Global markets lost more than a trillion dollars in stock values overnight, a clear sign, if any more was needed, that Donald Trump and his trade spat with China is punishment for the rest of the world. The loss was notional; nevertheless, it cast a long shadow over the ministerial deliberations of the World Trade Organisation (WTO) in New Delhi. With 16 developing countries (including Turkey, China and Egypt) and six least-developed countries present, it was clear that in this trade war between giants, less developed and smaller nations with little bargaining power would lose out.
The deliberations may have even pondered the unthinkable: that Trump may have no interest in coming to a settlement with China! He keeps raking it up domestically, rousing his constituencies by pointing the finger at China’s unfair trade practices and how tough he is with them. It’s an argument which probably sells well in America’s “rust belt”, the north-east which used to be a major manufacturing hub until environmental concerns took over and saw their gradual demise.
It works even better in an election season and, on balance, there seems little doubt that the trade war is hurting China badly, for the simple reason that it exports more to the U.S. that it imports. China announced a 17 per cent growth in its trade surplus with the U.S. last year, amounting to more than $323 billion. Trump is convinced that China has taken advantage of the WTO to grow at the expense of the U.S. and he’s determined to end that.
“China wants to resolve the dispute and is ready to make some concessions to meet U.S. demands,” says Rajat Kathuria of New Delhi-based Indian Council for Research on International Economic Relations (ICRIER) “but Trump is demanding that China dismantle its state enterprises, which he says are heavily subsidised and therefore have an unfair trading advantage. He wants the Chinese economy to be more transparent but this cuts at the heart of the Chinese political system, so that is something they will be loathe to do.”
Trump has stepped up his assault on the multilateral trading regime. A key component of this regime is the dispute settlement mechanism of the WTO, which Trump is sabotaging by blocking judicial appointments to its appellate body. The body must have seven judges but by December may end up with only one, rendering it toothless. In effect, the element of trust so critical to world trade is being destroyed.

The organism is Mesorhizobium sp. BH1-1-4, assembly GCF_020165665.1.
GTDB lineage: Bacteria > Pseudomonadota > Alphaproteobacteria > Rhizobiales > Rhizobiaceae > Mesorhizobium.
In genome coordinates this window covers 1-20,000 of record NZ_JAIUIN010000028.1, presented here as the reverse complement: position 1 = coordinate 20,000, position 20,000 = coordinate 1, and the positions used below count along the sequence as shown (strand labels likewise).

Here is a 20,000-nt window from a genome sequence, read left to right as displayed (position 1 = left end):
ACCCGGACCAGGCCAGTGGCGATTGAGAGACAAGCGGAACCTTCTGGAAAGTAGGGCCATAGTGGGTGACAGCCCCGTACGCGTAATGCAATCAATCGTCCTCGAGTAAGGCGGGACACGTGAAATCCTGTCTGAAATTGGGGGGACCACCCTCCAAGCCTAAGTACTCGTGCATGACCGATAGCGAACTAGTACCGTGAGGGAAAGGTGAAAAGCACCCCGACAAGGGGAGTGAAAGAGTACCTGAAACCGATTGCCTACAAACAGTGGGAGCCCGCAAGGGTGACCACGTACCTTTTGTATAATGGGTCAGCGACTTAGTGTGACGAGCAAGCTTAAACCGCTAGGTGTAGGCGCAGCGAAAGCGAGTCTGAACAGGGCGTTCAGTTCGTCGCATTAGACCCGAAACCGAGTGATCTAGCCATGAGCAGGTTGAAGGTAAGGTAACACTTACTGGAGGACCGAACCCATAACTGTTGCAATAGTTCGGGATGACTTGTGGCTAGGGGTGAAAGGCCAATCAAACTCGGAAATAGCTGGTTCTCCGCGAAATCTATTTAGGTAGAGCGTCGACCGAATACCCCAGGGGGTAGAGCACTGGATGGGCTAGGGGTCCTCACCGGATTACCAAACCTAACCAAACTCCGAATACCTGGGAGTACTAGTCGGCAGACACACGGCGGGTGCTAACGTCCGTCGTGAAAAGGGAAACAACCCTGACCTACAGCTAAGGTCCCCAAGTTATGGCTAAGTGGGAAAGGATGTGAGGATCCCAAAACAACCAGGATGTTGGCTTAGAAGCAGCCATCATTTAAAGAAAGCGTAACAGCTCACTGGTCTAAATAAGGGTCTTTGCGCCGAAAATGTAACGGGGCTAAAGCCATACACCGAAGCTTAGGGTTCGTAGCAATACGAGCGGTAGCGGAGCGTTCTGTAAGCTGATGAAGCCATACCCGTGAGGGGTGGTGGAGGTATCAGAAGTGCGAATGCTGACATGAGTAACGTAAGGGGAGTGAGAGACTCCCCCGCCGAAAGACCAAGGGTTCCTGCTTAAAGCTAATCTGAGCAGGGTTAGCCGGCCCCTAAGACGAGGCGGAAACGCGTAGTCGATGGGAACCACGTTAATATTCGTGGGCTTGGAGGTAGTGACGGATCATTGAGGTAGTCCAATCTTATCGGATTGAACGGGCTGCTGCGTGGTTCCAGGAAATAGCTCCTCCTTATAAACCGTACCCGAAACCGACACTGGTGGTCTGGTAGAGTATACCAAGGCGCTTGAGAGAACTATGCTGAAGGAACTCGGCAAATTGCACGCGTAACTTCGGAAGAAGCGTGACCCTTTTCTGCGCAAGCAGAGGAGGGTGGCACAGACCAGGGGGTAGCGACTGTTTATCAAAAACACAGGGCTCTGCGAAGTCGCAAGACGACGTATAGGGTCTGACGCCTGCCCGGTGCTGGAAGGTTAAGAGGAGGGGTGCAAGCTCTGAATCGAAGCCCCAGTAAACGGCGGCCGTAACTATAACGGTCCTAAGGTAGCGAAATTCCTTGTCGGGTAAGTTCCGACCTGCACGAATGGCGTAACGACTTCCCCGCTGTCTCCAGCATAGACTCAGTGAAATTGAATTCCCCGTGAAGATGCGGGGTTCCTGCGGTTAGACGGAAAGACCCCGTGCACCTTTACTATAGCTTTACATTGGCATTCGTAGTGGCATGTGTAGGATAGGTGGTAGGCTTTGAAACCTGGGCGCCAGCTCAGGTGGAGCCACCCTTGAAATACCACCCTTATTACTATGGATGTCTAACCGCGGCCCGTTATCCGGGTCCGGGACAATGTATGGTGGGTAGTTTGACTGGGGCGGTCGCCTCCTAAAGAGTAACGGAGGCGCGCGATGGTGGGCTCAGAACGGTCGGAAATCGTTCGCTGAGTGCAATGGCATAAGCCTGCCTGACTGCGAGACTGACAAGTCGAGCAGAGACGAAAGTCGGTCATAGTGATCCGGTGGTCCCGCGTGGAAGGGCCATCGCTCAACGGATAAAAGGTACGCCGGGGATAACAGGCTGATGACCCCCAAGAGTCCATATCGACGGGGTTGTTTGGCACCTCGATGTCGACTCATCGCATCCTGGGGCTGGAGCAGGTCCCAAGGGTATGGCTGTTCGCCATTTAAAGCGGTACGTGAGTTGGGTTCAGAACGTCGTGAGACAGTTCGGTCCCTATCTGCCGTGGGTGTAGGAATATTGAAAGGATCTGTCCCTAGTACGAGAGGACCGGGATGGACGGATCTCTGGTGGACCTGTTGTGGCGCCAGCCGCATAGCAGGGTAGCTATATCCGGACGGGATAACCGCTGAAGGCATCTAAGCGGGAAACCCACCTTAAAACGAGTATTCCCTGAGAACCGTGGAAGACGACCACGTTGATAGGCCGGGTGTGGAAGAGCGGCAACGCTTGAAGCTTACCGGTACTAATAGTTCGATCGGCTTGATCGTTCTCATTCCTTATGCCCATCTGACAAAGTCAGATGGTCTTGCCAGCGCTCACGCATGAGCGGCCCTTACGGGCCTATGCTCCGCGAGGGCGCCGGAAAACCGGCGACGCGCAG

The U.S. president wants to ensure that all trade issues are negotiated or determined bilaterally. This gives the United States the upper hand since it is an economic gorilla and can dictate terms. It also helps that the U.S. economy is doing well with unemployment at record low levels. Of course, this is a business cycle and at some point the trade war will hit home, retail prices could go up, China may retaliate as it has with tariffs on $60 billion on U.S. goods; it could even stop the export of rare earths critical to the tech industry.
China is pushing hard on negotiations for the Regional Comprehensive Economic Partnership (RCEP) in the hope that with the U.S. market shutting down its huge exportable surplus could be diverted to other markets in Asia. China is offering sops to Asian exporters, liberalising its import tariff regime to offset criticism that its markets are not friendly to foreign products.
India can derive some limited advantage from the openings provided by the trade war but this may amount to no more than “a few billion dollars”, the point being that Indian industry lacks the technological sophistication and manufacturing scale to tackle world markets.
Looking ahead, there could be more stiff headwinds for China. “China’s weakness is that it has limited soft power,” says Kathuria, adding that “it is an economic giant no doubt but politically it needs to build trust, including among Anglo-Saxon economies. That is the case worldwide and is proving to be a huge obstacle to its growth and expansion.”
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